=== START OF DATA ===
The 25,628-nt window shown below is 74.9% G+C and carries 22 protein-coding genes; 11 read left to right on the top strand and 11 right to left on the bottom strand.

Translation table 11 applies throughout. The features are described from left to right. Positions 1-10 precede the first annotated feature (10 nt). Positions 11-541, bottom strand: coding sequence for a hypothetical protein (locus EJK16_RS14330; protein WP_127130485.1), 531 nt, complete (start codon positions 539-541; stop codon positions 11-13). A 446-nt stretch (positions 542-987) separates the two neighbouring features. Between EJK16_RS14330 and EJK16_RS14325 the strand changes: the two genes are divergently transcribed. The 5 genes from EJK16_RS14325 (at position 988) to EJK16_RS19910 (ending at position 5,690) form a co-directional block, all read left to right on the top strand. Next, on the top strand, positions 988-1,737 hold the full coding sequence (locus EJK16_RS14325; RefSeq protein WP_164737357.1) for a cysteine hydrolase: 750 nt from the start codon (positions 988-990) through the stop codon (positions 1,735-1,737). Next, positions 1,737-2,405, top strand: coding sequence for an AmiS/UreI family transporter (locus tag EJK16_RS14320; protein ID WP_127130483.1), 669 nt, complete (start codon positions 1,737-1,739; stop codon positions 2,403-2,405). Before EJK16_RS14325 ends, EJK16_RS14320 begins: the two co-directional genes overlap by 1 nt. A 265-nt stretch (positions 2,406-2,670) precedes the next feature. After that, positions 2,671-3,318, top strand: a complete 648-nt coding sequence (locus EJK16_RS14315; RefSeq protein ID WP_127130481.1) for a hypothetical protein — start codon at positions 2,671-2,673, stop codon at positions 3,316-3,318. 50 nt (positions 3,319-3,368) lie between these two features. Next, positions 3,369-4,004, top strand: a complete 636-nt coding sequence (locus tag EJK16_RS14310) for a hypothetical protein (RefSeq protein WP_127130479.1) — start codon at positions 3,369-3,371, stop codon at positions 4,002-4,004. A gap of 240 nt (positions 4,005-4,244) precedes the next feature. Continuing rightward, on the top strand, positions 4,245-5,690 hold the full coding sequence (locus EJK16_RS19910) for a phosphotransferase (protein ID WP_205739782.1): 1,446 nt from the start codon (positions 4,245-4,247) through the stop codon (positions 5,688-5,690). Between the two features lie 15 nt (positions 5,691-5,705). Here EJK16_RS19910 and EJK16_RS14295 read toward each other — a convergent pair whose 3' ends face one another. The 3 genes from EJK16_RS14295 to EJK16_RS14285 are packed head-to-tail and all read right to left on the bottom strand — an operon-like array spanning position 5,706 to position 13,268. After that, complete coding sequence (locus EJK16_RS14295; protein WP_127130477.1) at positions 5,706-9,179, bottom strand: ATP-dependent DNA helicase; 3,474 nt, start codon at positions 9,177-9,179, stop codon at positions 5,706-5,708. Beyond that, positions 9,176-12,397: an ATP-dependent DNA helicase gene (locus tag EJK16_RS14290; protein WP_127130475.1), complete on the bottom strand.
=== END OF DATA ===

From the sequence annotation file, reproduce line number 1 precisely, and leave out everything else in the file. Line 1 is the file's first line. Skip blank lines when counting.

The 25,628-nt window shown below is 74.9% G+C and carries 22 protein-coding genes; 11 read left to right on the top strand and 11 right to left on the bottom strand.